Gas utilisation is a primary goal of Nigeria's petroleum and energy policies. This is because, with a proven reserve of 260 trillion cubic feet of natural gas, Nigeria's gas reserve is triple the nation's crude oil resources. Hitherto, associated gas encountered during the normal course of oil production has been largely flared. Nigeria is reput ed to be the largest gas-flaring country in the world. By not fully harnessing its gas resources, Nigeria loses an estimated 18.2 million U.S. dollars daily.
On its part, the Nigerian Ministry of Petroleum Resources, in addition to imposing penalties which were intended to end gas flaring by 1994, has offered incentives to potential investors who are interested in gas exploration. Since the 1980s, there has been increasing util isation of gas in Nigeria, for power generation, industrial heating, fertiliser and petrochemical man ufacturing and as feedstock for direct steel reduc tion. But the largest gas users will be the Liquefied Natural Gas (LNG) Project and the Aluminium Smelting Industry. Nigeria's LNG project had been on the drawing board since the 1960s.
It was not until 1990 that the NNPC concluded financial arrangements for the project. Established in 1992, the Nigerian Liquefied Natural Gas Company com menced execution of the project in 1993. The ship ment of gas from the Bonny Plant to overseas buy ers in Europe commenced late in 1999. The Nigerian Gas Company, the gas marketing sub sidiary of the NNPC, has signed a 10 billion Naira gas sale agreement with Shell, involving the later marketing gas from its Utorogu gas plant. To aug ment Government's aas commercialisation efforts. Chevron has embarked upon the Escravos Gas Utilisation project in which it will process about 160 billion standard cubic feet (MSCF) of gas daily from the company's Mefa and Okan fields. The project entails the installation of gas gathering and extrac tion facilities at the Escravos terminal. About 130 MSCF of dry residue gas will also be available daily from this project to the Nigerian Gas Company for commercial and domestic use.
Liquefied Petroleum Gas is currently produced from the four local refineries, the current total refin ery capacity being about 200,000 tonnes yearly. Transportation is, however, a major handicap in LPG marketing. As part of gas conversion, the Nigerian Agip Oil Company has constructed two gas recycling plants at the Obiafu/Obrikorn and Kwale/Opai oil fields. At Obiafu/Obrikarn, there are gas re-injection wells capable of injecting 200MMSCF per day, while Kwale/Okpai can handle 73MMSCF daily.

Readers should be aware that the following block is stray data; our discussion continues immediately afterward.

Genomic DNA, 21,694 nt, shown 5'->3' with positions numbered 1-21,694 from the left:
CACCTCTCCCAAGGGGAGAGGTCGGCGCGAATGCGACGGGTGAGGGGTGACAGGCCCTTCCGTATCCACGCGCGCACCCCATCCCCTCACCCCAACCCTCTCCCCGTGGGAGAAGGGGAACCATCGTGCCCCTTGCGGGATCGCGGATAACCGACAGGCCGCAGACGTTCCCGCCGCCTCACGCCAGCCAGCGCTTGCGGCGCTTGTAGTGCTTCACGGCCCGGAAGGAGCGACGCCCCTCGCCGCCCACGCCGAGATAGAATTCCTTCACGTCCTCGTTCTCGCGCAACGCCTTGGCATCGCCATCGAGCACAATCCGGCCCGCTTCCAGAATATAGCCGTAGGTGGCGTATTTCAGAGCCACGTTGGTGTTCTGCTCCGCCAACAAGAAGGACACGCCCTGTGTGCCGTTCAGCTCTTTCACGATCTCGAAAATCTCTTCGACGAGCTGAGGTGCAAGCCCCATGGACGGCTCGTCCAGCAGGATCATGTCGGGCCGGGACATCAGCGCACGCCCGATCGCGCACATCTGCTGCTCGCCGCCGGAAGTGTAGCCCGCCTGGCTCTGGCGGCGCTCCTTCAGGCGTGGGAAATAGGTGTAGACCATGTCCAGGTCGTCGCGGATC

Apart from the above projects aimed at ending the flarina of associated aas in the Ntaer Delta, the Federal Government has offered incentives to investors in natural gas development under the Associated Gas Framework Agreement. The establishment of the Oil and Gas Export Free Zone at Onne will also enhance operations in the indus try.
Petroleum Legislation: Nigeria's petroleum legislation evolved piecemeal through what can be classified as the colonial, post-colonial, and post boom phases. Prominent among the colonial leg islations were the Mineral Oils Act No. 17 of 1914; the Mineral Oils Act No. 17 of 1925; the Mineral Oils Act (Amendment) Ordinance 1959; and the Petroleum Profits Tax Ordinance 1959. Not only did these laws cede Nigeria's mineral rights to the British crown; they also reserved exploration and production rights to only British companies which for the mere payment of token rental due and roy alties, acquired proprietary rights over all mineral deposits in the country.
Upon attaining sovereignty in 1960, ten petrole um-related laws were enacted within the first decade of independence. The most significant of these laws was the Petroleum Decree of 1969 (Decree No. 51). Although grossly deficient in many ways, this was the nation's first comprehen sive petroleum legislation, which covered among other things the definition of petroleum, land sur face rights and rents, and compensation.
Apart from reducing the duration of an oil mining lease from the previous 30-40 years to 20 years, the 1969 decree was still, to a large extent, a bonanza to for eign operators. But after entering into membership of OPEC in 1971 and having established its own national petroleum corporation (the Nigerian National Oil Corporation) in 1972, Nigeria began to establish joint venture participation, production sharing and risk service interests with the oil com panies. Between 1973 and 1974, the NNOC, which was later changed to the NNPC in 1977, negotiated participation in all the major companies, thus acquiring large percentages in the operations of these companies.
The crash of oil prices in the world market in 1986, to below 10 dollars per barrel, rendered fur ther exploration totally unprofitable to the foreign operators. The need, therefore, arose to offer them a new package of generous fiscal incentives to maintain the momentum in this strategic sector of the economy. This package is the Memorandum of Understanding which guarantees to the oil compa nies a notional margin of 2.3 to 2.50 U.S dollars per barrel and a royalty of 2 U.S. dollars per barrel. Oil companies operating under the various agree ments include Shell, Exxon Mobil, Chevron, Elf, Nigeria Agip, Texaco Overseas, Express Petroleum/Conoco, Addax, Atlas, Amni International, Consolidated Oil, Pan-Ocean, Nigeria Petroleum Development Company, and Dubri Oil.